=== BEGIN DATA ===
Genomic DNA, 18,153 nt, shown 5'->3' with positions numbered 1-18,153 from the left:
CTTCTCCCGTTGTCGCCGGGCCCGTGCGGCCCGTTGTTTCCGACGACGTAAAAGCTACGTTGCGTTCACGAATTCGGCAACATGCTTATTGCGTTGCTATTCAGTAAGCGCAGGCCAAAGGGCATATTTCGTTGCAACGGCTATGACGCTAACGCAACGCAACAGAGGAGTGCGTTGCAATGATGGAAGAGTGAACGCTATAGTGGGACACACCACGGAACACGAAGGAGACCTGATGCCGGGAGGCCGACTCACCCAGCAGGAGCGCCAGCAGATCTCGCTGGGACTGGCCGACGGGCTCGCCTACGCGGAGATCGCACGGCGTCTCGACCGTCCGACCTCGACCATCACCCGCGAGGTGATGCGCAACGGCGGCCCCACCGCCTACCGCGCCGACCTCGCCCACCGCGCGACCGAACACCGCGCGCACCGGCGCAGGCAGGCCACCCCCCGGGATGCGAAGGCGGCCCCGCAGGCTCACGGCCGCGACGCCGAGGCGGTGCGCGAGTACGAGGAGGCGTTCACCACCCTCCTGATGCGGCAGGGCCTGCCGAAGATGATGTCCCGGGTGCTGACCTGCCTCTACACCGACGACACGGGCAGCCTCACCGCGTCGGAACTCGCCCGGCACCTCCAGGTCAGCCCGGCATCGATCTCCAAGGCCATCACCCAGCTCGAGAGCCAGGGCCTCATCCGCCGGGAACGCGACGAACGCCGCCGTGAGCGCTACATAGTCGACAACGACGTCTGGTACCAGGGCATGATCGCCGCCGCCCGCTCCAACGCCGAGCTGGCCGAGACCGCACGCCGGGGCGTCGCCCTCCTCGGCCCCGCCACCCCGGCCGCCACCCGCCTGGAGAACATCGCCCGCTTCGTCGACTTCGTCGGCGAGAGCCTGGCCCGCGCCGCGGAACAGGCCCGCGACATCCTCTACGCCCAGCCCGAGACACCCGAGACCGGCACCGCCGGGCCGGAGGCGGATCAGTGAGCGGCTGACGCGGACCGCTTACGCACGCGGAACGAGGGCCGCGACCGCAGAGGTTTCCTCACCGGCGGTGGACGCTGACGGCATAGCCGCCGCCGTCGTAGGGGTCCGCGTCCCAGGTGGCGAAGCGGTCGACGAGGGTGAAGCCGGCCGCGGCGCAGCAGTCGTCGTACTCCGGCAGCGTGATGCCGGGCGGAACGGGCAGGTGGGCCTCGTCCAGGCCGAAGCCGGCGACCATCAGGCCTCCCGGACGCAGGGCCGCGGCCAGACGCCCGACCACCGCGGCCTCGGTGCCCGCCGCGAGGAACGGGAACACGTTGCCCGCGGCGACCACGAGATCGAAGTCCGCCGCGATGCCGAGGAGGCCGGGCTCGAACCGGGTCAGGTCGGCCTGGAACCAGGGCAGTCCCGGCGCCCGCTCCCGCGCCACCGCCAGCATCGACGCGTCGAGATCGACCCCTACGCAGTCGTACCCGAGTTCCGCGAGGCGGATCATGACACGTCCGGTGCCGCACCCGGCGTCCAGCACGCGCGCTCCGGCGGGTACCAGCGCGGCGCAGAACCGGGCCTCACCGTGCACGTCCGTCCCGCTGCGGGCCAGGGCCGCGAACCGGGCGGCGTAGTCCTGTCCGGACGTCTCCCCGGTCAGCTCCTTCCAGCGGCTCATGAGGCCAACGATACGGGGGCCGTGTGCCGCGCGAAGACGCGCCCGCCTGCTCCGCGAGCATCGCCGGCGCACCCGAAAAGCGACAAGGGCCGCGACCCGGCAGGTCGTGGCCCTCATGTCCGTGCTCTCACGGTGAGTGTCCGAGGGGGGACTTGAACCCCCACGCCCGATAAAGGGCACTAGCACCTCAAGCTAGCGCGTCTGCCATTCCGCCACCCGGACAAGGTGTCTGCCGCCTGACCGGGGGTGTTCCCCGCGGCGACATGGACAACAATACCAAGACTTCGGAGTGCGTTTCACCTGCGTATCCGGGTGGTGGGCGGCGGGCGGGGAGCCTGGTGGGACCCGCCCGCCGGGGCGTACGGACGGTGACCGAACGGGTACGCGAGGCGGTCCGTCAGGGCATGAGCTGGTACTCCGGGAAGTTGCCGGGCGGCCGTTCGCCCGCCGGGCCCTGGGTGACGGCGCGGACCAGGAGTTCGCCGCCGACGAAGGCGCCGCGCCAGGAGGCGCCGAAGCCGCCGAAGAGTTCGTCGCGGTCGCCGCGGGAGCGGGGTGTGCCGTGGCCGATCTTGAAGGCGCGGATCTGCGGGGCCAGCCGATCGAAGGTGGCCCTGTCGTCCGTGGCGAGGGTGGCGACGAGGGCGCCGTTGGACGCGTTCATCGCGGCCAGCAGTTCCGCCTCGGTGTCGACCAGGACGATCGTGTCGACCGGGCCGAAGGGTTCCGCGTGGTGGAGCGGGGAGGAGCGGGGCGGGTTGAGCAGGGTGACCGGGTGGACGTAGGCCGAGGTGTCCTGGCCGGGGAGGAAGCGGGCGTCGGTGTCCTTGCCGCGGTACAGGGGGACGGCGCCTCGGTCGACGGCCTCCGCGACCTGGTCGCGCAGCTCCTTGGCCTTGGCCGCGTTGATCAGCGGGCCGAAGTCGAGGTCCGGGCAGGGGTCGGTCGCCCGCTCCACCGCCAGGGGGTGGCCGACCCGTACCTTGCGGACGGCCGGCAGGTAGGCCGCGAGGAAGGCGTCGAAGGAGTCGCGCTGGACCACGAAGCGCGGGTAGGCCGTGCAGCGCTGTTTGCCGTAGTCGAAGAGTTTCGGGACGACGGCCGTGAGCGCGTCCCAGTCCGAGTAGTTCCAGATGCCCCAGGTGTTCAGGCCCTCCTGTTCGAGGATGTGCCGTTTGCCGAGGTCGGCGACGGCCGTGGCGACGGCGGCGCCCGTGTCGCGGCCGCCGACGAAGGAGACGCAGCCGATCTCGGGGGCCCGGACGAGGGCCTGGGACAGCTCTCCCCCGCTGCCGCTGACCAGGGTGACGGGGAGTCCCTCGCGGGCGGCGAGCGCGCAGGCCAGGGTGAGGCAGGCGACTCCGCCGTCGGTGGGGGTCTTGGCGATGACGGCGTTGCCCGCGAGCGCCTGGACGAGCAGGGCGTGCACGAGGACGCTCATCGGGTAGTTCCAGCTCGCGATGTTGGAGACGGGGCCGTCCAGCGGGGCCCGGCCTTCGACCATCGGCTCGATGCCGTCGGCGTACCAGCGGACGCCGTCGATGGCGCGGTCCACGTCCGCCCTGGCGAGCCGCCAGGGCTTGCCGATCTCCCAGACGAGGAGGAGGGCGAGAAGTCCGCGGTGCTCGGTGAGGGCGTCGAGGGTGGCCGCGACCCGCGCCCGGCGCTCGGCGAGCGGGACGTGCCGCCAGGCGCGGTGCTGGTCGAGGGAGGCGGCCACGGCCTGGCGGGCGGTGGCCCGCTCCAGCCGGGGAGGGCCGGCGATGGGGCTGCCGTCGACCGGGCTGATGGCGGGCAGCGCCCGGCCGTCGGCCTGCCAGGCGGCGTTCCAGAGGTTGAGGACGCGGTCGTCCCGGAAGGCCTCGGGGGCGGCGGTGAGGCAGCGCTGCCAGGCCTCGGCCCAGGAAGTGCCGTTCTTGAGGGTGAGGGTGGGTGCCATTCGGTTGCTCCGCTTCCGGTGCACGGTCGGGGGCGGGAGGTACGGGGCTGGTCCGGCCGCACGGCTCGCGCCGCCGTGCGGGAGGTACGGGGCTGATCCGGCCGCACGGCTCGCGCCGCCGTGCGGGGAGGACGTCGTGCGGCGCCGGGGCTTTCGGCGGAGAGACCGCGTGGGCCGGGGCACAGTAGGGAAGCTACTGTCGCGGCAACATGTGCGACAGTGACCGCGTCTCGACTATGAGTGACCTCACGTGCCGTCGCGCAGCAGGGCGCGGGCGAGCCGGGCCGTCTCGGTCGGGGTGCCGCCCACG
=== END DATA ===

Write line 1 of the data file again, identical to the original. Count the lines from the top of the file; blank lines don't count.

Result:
Genomic DNA, 18,153 nt, shown 5'->3' with positions numbered 1-18,153 from the left: